The Role Of Hatred In The Holocaust

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Hatred causes wars. Hatred causes death. Hatred could explode when kept to oneself. Hatred is a critical factor of evilness in a human being, but everyone possesses some of it. The hatred felt in the heart of Adolf Hitler towards the Jewish faith was the main cause of the Jewish Holocaust. The Holocaust that kept hunger stricken Jews locked in ghettos. Ghettos are little towns inside of cities that could not be left nor entered by a person who does not practice the Jewish faith. Nazi malnutrition and neglect starved the Jews and Roma living there. Lodz Ghetto was among, and one of the biggest of these ghettos. The over 200,000 inhabitants had to endure immense suffering and pain both physically and emotionally. The ghetto was established in 1939 in Poland. Lodz Ghetto played the role of a victim in the crimes of the Holocaust because the isolation greatly impacted the residents, the lack of food caused intense hunger, and the threat of death or deportation to death camps caused anxiety in their everyday lives.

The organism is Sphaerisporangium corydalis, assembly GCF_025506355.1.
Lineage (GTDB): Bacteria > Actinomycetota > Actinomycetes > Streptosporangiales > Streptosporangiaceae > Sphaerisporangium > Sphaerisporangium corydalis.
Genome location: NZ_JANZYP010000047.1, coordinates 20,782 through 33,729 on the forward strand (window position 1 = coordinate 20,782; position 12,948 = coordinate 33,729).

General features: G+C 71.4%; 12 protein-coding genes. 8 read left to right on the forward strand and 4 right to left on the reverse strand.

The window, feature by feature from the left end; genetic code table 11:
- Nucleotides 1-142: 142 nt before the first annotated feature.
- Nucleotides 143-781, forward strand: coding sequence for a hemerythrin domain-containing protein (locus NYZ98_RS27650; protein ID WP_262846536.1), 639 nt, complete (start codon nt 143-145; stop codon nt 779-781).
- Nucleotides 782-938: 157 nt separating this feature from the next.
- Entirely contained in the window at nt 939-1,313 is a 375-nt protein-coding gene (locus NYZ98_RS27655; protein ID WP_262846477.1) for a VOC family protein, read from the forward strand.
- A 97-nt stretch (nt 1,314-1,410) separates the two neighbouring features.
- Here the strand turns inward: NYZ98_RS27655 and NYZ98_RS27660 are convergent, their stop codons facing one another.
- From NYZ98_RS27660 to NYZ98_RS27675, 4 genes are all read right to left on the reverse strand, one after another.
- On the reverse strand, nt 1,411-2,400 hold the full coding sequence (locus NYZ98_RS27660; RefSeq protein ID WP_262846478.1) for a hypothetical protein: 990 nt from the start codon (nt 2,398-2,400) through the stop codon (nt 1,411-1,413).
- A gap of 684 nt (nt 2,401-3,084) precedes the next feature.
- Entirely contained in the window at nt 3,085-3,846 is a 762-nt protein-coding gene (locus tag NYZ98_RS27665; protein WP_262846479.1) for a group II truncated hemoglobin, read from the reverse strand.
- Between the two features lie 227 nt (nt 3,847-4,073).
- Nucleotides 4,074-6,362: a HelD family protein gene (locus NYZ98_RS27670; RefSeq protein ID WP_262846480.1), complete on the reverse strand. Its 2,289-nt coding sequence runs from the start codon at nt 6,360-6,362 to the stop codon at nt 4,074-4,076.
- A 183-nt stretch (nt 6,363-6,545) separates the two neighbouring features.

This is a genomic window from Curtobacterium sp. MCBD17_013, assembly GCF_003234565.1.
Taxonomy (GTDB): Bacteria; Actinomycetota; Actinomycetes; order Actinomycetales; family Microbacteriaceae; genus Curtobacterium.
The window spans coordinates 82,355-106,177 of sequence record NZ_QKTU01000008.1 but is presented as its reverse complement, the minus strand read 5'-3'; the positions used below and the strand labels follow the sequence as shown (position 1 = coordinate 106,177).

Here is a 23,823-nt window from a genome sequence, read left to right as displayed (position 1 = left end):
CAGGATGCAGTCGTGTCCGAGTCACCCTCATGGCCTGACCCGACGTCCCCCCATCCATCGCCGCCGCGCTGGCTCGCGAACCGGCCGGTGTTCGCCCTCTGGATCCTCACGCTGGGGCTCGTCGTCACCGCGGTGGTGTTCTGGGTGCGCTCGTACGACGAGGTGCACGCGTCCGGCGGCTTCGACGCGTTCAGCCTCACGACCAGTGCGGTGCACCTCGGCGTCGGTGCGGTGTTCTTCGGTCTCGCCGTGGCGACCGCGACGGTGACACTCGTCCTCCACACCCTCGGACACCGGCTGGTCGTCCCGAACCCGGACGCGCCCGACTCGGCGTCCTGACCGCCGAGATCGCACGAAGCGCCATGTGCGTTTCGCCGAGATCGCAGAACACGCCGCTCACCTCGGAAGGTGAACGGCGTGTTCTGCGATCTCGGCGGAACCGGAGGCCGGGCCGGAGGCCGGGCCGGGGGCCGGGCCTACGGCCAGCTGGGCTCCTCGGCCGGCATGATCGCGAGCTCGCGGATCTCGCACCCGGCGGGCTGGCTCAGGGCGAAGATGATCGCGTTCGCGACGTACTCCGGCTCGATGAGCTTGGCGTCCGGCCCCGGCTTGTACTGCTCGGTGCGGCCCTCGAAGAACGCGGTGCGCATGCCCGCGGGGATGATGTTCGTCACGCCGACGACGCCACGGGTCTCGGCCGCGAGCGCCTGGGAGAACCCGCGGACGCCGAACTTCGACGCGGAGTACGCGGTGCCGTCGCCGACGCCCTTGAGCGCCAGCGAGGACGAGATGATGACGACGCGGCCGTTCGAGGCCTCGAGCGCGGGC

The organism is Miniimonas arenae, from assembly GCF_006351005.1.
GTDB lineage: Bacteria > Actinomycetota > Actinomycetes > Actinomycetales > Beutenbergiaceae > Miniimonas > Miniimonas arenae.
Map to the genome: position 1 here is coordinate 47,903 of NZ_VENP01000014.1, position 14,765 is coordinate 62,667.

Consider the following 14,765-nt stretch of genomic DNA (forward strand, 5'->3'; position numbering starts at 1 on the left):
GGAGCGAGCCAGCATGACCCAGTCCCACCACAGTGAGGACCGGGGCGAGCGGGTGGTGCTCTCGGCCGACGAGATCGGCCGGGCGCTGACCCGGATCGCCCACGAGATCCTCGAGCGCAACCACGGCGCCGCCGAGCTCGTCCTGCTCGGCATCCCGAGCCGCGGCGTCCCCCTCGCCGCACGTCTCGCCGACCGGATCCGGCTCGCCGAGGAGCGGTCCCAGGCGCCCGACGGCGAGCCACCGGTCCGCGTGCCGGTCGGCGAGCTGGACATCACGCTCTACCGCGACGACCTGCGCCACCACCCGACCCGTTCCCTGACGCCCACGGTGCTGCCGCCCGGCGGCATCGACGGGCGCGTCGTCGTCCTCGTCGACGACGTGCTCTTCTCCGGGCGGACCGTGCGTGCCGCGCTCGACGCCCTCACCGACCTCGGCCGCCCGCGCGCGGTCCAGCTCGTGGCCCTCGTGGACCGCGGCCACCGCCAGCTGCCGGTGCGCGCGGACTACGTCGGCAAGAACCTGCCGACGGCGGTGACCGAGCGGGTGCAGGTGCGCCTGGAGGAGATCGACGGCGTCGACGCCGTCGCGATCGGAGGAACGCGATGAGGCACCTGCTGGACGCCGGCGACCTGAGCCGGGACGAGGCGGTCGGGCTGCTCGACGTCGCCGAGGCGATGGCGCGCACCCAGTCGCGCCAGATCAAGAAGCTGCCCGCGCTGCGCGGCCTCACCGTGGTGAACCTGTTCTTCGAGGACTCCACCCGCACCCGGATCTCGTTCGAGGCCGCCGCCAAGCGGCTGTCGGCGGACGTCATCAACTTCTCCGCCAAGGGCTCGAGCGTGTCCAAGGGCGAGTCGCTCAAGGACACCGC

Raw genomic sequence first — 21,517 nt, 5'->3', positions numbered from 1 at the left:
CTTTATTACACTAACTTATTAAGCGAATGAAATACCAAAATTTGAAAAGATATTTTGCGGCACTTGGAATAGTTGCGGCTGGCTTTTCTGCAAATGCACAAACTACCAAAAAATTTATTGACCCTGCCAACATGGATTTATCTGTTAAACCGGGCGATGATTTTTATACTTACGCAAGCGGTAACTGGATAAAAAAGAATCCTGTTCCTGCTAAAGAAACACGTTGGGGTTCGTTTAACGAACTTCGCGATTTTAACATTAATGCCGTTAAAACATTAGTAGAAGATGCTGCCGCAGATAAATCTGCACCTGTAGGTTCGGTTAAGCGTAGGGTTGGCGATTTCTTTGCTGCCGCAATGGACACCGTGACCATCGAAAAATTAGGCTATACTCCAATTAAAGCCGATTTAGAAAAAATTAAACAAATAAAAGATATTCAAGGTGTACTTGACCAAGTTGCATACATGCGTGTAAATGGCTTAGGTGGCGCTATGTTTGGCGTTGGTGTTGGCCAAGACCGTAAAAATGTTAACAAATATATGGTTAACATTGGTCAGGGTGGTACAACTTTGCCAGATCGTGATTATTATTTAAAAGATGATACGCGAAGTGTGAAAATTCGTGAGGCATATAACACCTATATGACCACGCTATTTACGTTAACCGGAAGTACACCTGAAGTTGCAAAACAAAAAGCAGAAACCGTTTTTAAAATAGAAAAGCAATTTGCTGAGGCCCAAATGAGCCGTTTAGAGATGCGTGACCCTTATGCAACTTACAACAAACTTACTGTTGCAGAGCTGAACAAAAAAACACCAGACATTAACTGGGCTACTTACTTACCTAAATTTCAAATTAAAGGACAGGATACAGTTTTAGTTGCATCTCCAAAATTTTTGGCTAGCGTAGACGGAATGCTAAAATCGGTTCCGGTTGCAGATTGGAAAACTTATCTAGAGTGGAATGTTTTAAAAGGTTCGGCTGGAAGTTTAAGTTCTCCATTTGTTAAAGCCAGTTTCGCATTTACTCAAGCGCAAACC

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In the June of 1944, Heinrich Himmler ordered the liquidation of Lodz Ghetto (F 3). Nobody can stay in Lodz Ghetto, so the Jews had to be deported. The first group of deportees left on June 23, and they were headed to Chelmno Death Camp (F 3). Some more groups then followed. The hungry, tired, and emotionally and physically drained Jews left to an unknown place in hopes that it was better than the ghetto, only to learn they were all getting murdered. Before Lodz Ghetto’s population was close to zero, the liquidation of Chelmno took place (F 3). The destination of the deportations could no longer be there. Instead, about 74,000 Jews were sent to Auschwitz Concentration camps on August 4, 1944(F 3). They were then killed in the many large gas chambers that are found in the camp. The ill-fated Lodz Ghetto’s unfortunate ending killed all of its residents and all of their

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